• 18Aug

    The Health Benefits of Spinach- a true “super green”

    young-spinachMany of us who grew up in post WWII America, the image of Popeye eating spinach right out of a can and getting super strength is indelibly etched on our subconscious. In that sense, many people tend to think that spinach is probably good for you (of course, I would never recommend eating spinach out of a can). Nevertheless, despite the common view that it is healthy, and even though it is one of the more common leafy greens avaiable to American consumers, it is largely neglected because many people don’t like the taste of it.

    Consuming raw spinach in a green smoothie is a great way to get all the health beneifts of spinach, even if you don’t care for the taste. So just exactly what kind of health benefits does spinach provide? Read on. You might be surprised.

    Spinach has been identified by nutritional scientists as on of the “super foods.” While almost all dark leafy greens fall into that category, spinach has its own unique properties – and coupled with it’s widespread availability, spinach becomes a very important part of a green smoothie rotation.

    Studies show that spinach seems to be able to lessen our risk for many of the most common diseases of our modern era.  Overwhelming research has demonstrated that spinach consumption significantly reduces the risks of the following common ailments:

    • Cardiovascular disease including stroke and coronary artery disease
    • Cancer including colon, lung, skin, oral, stomach, ovarian, prostate and breast cancer
    • Age-related macular degeneration (AMD)
    • Cataracts

    In addition, preliminary research suggests that spinach may help prevent or delay age-related cognitive decline.

    What makes spinach and its related dark leafy-green veggies such powerful health promoters? The list of compounds that have been discovered in spinach is truly impressive. Spinach contains carotenoids, antioxidants, vitamin K, coenzyme Q10, B vitamins, minerals, chlorophyll, polyphenols, betaine and, interestingly, plant-derived omega-3 fatty acids. This is a condensed list and it’s hard to convey the powerful impact of these nutrients as they work synergistically to promote health.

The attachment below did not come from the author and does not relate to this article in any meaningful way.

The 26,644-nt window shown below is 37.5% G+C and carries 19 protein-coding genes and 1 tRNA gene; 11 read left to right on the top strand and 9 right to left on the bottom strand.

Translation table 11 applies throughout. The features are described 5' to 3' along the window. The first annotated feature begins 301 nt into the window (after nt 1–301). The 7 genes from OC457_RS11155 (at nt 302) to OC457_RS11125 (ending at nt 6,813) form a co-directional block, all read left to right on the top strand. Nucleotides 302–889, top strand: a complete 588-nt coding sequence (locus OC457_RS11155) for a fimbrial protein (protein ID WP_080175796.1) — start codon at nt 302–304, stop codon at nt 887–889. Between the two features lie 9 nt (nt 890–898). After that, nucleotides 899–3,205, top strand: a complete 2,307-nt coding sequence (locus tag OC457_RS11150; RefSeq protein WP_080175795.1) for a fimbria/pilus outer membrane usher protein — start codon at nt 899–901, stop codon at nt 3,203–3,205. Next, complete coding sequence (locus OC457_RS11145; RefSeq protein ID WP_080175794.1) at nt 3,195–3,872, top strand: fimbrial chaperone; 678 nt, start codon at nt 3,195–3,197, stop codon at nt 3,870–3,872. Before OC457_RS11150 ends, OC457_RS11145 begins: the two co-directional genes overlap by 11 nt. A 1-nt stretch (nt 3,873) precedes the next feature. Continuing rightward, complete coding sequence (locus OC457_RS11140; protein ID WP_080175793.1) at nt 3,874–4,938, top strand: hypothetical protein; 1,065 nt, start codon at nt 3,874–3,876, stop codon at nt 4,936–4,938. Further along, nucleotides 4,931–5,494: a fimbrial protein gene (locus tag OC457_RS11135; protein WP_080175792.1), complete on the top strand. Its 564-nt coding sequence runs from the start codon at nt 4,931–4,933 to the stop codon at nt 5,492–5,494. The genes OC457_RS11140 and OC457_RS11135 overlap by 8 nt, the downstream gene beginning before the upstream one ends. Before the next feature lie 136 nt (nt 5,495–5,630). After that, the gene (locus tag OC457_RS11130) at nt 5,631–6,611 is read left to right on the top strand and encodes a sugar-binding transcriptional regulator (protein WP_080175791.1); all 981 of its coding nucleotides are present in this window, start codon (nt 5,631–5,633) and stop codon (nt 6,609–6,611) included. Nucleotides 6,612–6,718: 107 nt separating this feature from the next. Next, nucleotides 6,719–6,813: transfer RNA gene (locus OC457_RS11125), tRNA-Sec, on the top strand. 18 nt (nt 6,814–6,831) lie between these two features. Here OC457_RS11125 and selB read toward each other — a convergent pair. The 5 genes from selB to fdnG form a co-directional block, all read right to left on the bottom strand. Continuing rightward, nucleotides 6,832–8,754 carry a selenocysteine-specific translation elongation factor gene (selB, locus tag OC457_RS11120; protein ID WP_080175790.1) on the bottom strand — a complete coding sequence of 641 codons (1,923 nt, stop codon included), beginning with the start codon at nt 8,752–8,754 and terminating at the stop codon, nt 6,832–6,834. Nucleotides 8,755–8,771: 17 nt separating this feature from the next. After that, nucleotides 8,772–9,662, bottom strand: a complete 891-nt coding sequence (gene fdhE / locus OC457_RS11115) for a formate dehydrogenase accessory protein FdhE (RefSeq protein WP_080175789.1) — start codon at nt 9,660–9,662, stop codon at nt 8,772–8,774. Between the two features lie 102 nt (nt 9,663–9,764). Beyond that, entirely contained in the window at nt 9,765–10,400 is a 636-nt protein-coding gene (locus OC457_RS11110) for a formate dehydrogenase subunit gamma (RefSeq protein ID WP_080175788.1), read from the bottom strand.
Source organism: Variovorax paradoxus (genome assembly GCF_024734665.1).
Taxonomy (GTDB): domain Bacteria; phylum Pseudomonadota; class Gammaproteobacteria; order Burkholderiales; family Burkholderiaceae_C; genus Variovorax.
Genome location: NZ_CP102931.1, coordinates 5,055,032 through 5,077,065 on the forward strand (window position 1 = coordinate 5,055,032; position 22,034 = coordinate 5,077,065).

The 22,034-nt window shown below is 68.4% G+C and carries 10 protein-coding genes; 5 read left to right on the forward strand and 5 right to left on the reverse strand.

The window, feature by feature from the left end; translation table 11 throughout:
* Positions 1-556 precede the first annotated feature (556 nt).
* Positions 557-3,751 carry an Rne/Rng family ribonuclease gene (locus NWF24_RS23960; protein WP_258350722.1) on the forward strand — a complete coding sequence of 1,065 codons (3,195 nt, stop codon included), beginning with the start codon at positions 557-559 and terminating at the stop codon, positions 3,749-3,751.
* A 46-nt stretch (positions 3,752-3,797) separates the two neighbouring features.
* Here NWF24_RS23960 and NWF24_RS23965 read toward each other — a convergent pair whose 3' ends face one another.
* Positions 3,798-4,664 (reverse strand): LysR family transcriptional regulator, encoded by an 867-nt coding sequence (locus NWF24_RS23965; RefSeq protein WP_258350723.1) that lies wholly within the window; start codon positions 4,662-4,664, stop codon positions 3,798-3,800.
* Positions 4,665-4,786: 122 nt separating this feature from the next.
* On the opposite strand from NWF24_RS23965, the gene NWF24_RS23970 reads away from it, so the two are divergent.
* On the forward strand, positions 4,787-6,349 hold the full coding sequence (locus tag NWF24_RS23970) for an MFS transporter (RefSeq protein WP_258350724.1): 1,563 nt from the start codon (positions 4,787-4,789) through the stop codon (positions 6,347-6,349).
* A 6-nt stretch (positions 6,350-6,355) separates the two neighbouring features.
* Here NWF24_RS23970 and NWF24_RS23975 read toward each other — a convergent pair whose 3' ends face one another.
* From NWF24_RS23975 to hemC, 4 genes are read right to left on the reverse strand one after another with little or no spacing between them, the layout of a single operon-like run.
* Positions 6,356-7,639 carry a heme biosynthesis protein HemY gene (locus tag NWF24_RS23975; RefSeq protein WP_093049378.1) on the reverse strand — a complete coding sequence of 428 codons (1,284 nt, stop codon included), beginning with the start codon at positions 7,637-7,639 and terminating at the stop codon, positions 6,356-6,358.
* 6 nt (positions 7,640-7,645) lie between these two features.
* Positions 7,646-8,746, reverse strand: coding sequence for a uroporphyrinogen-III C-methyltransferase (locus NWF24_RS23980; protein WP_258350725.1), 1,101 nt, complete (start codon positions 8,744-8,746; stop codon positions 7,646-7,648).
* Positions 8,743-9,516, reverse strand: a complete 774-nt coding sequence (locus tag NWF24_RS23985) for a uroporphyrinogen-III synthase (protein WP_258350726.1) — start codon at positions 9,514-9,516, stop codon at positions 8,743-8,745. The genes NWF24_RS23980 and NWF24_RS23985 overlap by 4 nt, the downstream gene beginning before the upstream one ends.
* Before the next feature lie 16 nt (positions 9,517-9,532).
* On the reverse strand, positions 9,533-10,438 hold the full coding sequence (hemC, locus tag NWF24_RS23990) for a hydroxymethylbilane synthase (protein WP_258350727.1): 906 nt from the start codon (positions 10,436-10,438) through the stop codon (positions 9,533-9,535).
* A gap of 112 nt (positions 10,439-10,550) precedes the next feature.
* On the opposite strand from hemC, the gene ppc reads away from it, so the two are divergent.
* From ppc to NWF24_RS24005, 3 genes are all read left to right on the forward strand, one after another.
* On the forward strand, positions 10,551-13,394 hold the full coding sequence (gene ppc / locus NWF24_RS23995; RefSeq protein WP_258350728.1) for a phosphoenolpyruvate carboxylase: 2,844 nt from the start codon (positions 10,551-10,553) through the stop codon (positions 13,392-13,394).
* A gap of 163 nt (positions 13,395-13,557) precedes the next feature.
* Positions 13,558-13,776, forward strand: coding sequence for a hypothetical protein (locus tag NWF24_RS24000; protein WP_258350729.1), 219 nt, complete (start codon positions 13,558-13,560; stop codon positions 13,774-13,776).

Spinach and its related leafy greens are important in the prevention of macular degeneration because of their rich supply of the carotenoids lutein/zeaxanthin. When coupled with dietary marine-based omega 3 fatty acids, these compounds can offer a powerful reduction in the risk of AMD. It’s interesting to note that all of the lutein and a significant percentage of the zeaxanthin found in the macular come from the diet. This reinforces the advice of many to eat plenty of  – spinach and kale  regularly (the best sources of lutein). Unfortunately, many who try to eat spinach or kale in a salad only get a small fraction of the available lutein. These dark leafy greens need to be “chewed” to a fine, smooth pulp in order to unlock all the health benefits. Since most of us don’t have the time or desire to sit around chewing on leafy greens all day like a cow, a powerful blender like the Vitamix does the hard work for us. It’s the only way to get all the great benefits out of raw spinach.

    It’s not surprising that spinach is a powerful ally in the fight against cancer. A number of studies have shown an inverse relationship between spinach consumption and almost every type of cancer. Researchers believe that it’s the rich supply of vitamins, minerals, omega-3 fatty acids, antioxidants and phytonutrients that do the job. For example, spinach offers a rich supply of glutathione and alpha lipoic acid – two critical antioxidants. These substances are manufactured in the body but as we age our ability to produce them subsides. That’s when spinach can make an important contribution with its ready-made supply of both glutathione and alpha lipoic acid. In addition to these two antioxidants, spinach supplies the carotenoids lutein/zeaxanthin and beta-carotene which play an important role in our body’s anti-cancer defence systems.

    As well as its significant contributions to the promotion of eye health and prevention of cancer, spinach (and other leafy green vegetables) also promotes cardiovascular heath. Vitamin C, beta-carotene, and other nutrients in spinach, work together to prevent oxidized cholesterol from building up in the blood vessel walls. We can’t forget about the fabulous folate in spinach. Folate is an important contributor to heart health as it works, along with B6 and betaine, to lower serum levels of the dangerous amino acid homocysteine. We are learning more every day about the dangers of homocysteine and its association with heart disease, stroke, osteoporosis and age-related cognitive decline.

    Finally, we can’t forget the potassium and magnesium in spinach which also make significant contributions to heart health. Both work to lower blood pressure and the risk of cardiovascular disease and stroke.

    All in all, spinach is definitely a super food worthy of regular addition to your daily diet through the drinking of green smoothies.